Constitutional guarantees of freedom of expression are often not respected in practice. Authorities regularly use libel laws to silence journalists who criticize the government, and conditions for the independent media deteriorated considerably in 2007 and 2008 due to the government’s attempts to control coverage of the Tuareg rebellion. In March 2008, the High Council for Communication (CSC), Niger’s media regulator, suspended retransmission of Radio France International for three months. This followed the service’s show of solidarity with Moussa Kaka, a correspondent who had been imprisoned since September 2007 for his coverage of the rebels. In April, the CSC indefinitely suspended a key private radio station in the Agadez region, Sahara FM, due to its reporting on possible abuses by Nigerien soldiers. Authorities also closed a press resource center in Niamey in July, claiming that it was under “external” influence, and suspended the private broadcaster Dounia for one month in August, possibly because of its favorable coverage of detained former prime minister Hama Amadou. Several journalists arrested in 2007—including four foreign reporters and Air Info editor Ibrahim Diallo—were released during 2008, and while Moussa Kaka was released in October after his case was dismissed, he still faced a new trial on lesser charges. In addition to government harassment, media workers have encountered physical dangers associated with the insurgency; a landmine blast in the capital killed a radio journalist in January 2008. Although the government does not restrict internet use, less than 1 percent of the population has access to the medium.

Freedom of religion is generally respected, but Muslims are not uniformly tolerant of minority religions. Islam is practiced by over 90 percent of the population. Academic freedom is guaranteed in principle but not always observed in practice.

Constitutional guarantees of freedoms of assembly and association are largely upheld, but authorities restricted the operations of some nongovernmental organizations (NGOs) following the outbreak of fighting with rebels in 2007. In July 2008, the interior minister suspended the activities of Doctors Without Borders without providing a formal reason. In addition, due to a ban on nonmilitary personnel in the Air Mountains region, humanitarian organizations have been forced to distribute assistance through local authorities. Separately, several thousand protesters demonstrated in June 2008 against the rising cost of living and the government’s failure to end the rebel uprising.

The constitution and other laws guarantee workers the right to join unions and bargain for wages, although over 95 percent of the workforce is employed in subsistence agriculture and small trading.

The constitution provides for an independent judiciary, and courts have shown some autonomy. However, the system is overburdened and subject to executive and other interference. Public prosecutors are supervised by the Ministry of Justice, and the president has the power to appoint judges. Judicial corruption is fueled partly by low salaries and inadequate training. Although respect for human rights has generally improved under President Mamadou Tandja, prolonged pretrial detention is common, and police forces are underfunded and poorly trained. Prisons are characterized by overcrowding and poor health and sanitary conditions. Amnesty International has reported that soldiers have arbitrarily detained and executed civilians in the Agadez region in retaliation for rebel attacks.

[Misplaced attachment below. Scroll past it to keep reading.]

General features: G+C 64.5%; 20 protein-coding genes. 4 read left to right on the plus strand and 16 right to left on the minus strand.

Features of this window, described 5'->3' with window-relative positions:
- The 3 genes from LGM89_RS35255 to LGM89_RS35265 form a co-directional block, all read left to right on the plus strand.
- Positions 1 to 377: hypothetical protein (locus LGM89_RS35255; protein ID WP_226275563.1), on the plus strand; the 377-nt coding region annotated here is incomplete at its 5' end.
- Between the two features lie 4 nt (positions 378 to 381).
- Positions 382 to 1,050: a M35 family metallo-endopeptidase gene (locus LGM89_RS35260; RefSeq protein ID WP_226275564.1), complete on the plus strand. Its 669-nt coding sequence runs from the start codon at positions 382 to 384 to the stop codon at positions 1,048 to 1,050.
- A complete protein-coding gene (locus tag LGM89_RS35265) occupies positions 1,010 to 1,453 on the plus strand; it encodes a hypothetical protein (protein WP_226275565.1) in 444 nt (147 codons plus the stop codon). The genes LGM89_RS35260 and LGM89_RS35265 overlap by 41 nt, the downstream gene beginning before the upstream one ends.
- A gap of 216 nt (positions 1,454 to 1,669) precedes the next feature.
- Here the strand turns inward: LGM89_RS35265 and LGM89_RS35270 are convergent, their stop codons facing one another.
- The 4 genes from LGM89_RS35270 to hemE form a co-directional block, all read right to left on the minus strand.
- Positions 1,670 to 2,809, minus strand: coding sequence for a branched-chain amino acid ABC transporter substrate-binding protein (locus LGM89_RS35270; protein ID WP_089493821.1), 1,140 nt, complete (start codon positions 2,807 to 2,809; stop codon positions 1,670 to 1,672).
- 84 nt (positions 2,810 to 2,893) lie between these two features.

Discrimination against ethnic minorities persists, despite constitutional protections. The Hausa and Djerma ethnic groups dominate government and business, although other major groups are represented at all levels of government. Instances of “hate speech” against specific ethnic groups have been investigated and prosecuted by the government. Nomadic peoples continue to have poor access to government services.

A 2002 quota system requiring political parties to allocate 10 percent of their elected positions to women has increased their representation. Women continue to suffer societal discrimination, however, especially in rural areas. Family law gives women inferior status in property disputes, inheritance rights, and divorce.In the east, some women among the Hausa and Peul ethnic groups are rarely allowed to leave their homes without a male escort. Although sexual harassment was criminalized in 2001, domestic violence is reportedly widespread. Female genital mutilation was criminalized in 2003, and perpetrators face up to 20 years in prison. A recent government survey noted a decline in the practice between 1998 and 2006, in part due to advocacy efforts by NGOs. Abortion is prohibited under all circumstances.

Although the government criminalized slavery in 2003, with penalties of up to 30 years in prison, as many as 43,000 people still live in conditions of servitude. According to the U.S. State Department, the government has been slow to raise public awareness of slavery and eliminate the practice. In October 2008, a court associated with the Economic Community of West African States ordered Niger to pay about $19,000 in damages to a former slave, Hadijatou Mani, finding that the authorities had failed to protect him from being sold into slavery as a child. Niger is a source, transit, and destination country for children and women trafficked for forced labor and sexual exploitation, according to the U.S. State Department. The government has made efforts to raise public awareness of trafficking and to reduce child trafficking, but legislation proposed in 2006 to criminalize all forms of trafficking has not yet been enacted by the end of 2008.